Led Zeppelin, Spirit and a Bustle at the Ninth Circuit

The U.S. copyright community will look back on 2018 as an important year for music copyright law. Appellate decisions in music copyright cases are rare. However, this year we’ve seen two important opinions from the Ninth Circuit. In March the Ninth Circuit upheld a jury verdict that found that Pharrell Williams and Robin Thicke’s 2012 recording of “Blurred Lines” infringes Marvin Gaye’s 1976 composition of “Got To Give It Up” (see my blog post, “Blurred Lines at the Ninth Circuit,” here).

Now, in October, the Ninth Circuit has issued an opinion in Randy Wolfe’s copyright case against Led Zeppelin.* The jury in that case found that Led Zeppelin’s 1971 recording of Stairway to Heaven did not infringe Wolfe’s composition copyright in the 1968 song Taurus (recorded by Spirit).** However, the appeals court found that the judge made several errors during the trial, requiring that the case be retried.*

*[note] Randy Wolfe (aka Randy California) died in a drowning accident in 1997, and his estate is represented by a trustee named Michael Skidmore, the named plaintiff in the case.

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Disney v. Redbox, Redux

by Lee Gesmer on September 28, 2018

Disney v. Redbox, Redux

Can Disney prevent a commercial business – in this case Redbox – from reselling Disney’s movie download codes?

At first the answer was “no.”

My earlier post on this case* highlighted the California federal district court’s February 2018 opinion concluding that the language on Disney’s box-top packages failed to create a contract that would prevent Redbox from purchasing and reselling Disney movie download codes. However, I predicted that “Likely, in the future Disney will correct its ‘box-top license’ to make it legally enforceable . ..”

*To get the background facts of this case please read the initial post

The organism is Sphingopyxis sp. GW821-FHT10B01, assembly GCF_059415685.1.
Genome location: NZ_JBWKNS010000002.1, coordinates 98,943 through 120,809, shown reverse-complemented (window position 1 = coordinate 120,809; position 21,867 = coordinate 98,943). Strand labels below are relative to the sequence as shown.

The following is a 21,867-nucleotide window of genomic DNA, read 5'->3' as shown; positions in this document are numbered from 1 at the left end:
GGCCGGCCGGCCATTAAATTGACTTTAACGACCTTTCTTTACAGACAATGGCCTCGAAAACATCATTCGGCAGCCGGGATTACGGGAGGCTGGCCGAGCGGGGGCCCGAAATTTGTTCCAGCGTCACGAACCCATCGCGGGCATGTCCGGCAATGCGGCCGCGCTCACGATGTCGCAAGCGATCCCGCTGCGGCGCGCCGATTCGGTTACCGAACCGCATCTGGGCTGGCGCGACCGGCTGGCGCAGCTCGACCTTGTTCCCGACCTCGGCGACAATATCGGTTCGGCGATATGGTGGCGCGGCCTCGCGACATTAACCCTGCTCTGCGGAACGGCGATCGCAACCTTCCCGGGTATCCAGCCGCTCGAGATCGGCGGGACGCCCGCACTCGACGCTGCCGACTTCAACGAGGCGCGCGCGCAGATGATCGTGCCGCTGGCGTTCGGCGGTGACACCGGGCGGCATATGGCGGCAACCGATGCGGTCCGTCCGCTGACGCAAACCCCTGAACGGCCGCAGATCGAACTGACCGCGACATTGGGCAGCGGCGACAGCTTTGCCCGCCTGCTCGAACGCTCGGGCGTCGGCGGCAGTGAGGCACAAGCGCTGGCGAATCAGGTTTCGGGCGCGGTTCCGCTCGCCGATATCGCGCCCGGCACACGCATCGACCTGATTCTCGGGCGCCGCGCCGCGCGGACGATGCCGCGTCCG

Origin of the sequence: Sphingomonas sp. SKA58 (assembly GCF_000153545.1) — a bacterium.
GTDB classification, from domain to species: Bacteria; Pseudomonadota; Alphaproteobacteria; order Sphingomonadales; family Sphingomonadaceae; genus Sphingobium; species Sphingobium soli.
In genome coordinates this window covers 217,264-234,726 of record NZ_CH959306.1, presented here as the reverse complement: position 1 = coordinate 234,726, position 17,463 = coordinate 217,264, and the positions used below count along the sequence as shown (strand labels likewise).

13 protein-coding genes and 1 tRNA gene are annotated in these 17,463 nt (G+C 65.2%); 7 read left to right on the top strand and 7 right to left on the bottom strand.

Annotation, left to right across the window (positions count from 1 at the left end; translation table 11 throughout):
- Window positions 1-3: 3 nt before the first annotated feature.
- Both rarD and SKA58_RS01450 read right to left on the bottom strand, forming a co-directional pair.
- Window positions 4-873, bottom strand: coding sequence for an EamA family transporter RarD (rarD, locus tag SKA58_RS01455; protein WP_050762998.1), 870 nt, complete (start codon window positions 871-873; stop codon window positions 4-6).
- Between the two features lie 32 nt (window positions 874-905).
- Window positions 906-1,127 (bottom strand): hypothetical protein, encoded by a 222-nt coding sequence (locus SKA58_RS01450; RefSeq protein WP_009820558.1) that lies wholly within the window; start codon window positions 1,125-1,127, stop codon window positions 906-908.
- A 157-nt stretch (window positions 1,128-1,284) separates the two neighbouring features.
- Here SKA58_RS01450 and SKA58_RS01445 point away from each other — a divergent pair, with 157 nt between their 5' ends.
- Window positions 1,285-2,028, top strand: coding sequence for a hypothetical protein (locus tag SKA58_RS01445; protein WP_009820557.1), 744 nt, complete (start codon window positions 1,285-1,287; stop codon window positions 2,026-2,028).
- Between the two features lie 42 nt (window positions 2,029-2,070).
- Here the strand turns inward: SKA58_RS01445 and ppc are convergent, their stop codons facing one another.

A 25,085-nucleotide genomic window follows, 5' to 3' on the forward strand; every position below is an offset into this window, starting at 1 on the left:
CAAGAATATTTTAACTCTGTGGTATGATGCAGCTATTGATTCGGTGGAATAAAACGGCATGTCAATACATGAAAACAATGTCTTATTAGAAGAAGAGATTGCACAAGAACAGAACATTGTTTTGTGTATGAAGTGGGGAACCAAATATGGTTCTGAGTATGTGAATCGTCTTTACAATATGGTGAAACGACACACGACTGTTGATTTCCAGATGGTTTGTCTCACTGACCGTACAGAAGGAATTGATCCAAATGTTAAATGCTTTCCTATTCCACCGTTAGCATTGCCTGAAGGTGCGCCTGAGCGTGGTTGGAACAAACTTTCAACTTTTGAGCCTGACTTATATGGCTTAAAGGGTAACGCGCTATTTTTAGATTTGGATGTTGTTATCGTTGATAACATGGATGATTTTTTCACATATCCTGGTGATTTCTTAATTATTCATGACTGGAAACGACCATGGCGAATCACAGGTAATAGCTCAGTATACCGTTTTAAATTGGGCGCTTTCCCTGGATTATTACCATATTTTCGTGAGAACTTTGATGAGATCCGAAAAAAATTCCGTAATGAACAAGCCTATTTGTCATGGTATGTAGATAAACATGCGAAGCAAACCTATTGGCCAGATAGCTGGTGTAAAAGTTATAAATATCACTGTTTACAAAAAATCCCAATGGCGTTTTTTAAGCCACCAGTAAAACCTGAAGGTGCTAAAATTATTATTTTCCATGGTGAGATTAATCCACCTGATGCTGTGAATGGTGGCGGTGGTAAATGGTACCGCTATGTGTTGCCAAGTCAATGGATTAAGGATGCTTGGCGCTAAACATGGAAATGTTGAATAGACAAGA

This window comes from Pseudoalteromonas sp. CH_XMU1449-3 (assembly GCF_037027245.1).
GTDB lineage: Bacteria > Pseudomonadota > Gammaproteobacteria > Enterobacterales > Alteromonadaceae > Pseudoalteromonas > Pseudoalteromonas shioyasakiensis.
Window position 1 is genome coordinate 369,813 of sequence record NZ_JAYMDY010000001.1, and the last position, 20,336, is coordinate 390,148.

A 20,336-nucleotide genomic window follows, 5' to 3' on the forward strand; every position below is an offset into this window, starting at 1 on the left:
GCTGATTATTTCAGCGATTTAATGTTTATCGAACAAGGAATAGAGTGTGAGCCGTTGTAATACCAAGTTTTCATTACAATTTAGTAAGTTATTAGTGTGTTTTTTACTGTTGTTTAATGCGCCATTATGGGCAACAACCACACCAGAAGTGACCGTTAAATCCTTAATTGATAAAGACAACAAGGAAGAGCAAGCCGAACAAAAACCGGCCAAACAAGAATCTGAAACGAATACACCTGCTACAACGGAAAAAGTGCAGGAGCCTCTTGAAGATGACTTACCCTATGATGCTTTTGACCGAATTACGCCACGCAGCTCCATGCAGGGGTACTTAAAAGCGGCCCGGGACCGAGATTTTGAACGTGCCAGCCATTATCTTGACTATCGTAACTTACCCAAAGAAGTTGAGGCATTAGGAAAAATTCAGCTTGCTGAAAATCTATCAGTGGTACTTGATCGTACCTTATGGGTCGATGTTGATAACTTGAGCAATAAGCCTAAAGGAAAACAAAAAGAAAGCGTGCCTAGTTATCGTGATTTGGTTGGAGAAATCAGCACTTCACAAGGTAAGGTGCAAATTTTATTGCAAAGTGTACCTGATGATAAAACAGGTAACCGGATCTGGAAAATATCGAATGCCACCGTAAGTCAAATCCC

Disney did just that when it released its Black Panther combo packs. Disney’s new packaging states that “Digital code redemption requires prior acceptance of licence terms and conditions. Codes only for personal use by recipient of this combination package or family member.” A warning elsewhere on the package states that “The digital code contained in this package may not be sold separately and may be redeemed only by the recipient of this combination package or a family member.… Read the full article

A New Era In Massachusetts Noncompete Law

by Lee Gesmer on August 12, 2018

A New Era In Massachusetts Noncompete Law

The Massachusetts Legislature has attempted to pass legislation regulating noncompete agreements every year since 2009. This year, it finally succeeded. The new law, which Governor Baker signed on August 10, 2018 and which is effective October 1, 2018, makes important changes to the body of Massachusetts non-compete “common-law” that has evolved over decades in the courts.

Here are the highlights of the new law.

Not Retroactive. The law is not retroactive. Any noncompete entered into before October 1, 2018 (for convenience I refer to this as “2018”) is unaffected. This means that, as a practical matter, there will be two bodies of law: judges will apply the “old” court-made common law to pre-2018 agreements, and the new statute, along with the common law that is unaffected and therefore remains in place,  to agreements entered into after 2018.

Formalities. For a non-compete to be enforceable the employer must follow certain procedural formalities.Read the full article

Attorney's Attempt to Circumvent CDA Fails Before California Supreme Court

The Communications Decency Act (CDA) is a federal law that protects online publishers from liability for the speech of others. The CDA gives online platforms the right to publish (or decline to publish) the ideas and opinions of users without the threat of being held liable for that content or forced to remove it.

However, people who are defamed online will sometimes go to extreme lengths to try to force online publishers to remove defamatory content posted by users. A notable First Circuit case that I wrote about recently illustrates how a lawyer attempted, unsuccessfully, to obtain copyright ownership of several defamatory posts and then force Ripoff Report to remove the posts. (See: The Copyright Workaround and Reputation Management: Small Justice v. Ripoff Report).

A California attorney tried something similar in Hassell v. Bird, a case decided by the California Supreme Court on July 2, 2018. In that case a lawyer (Dawn Hassell) sued a former client and the author of a Yelp review (Ava Bird) over a review that Hassell claimed was defamatory.Read the full article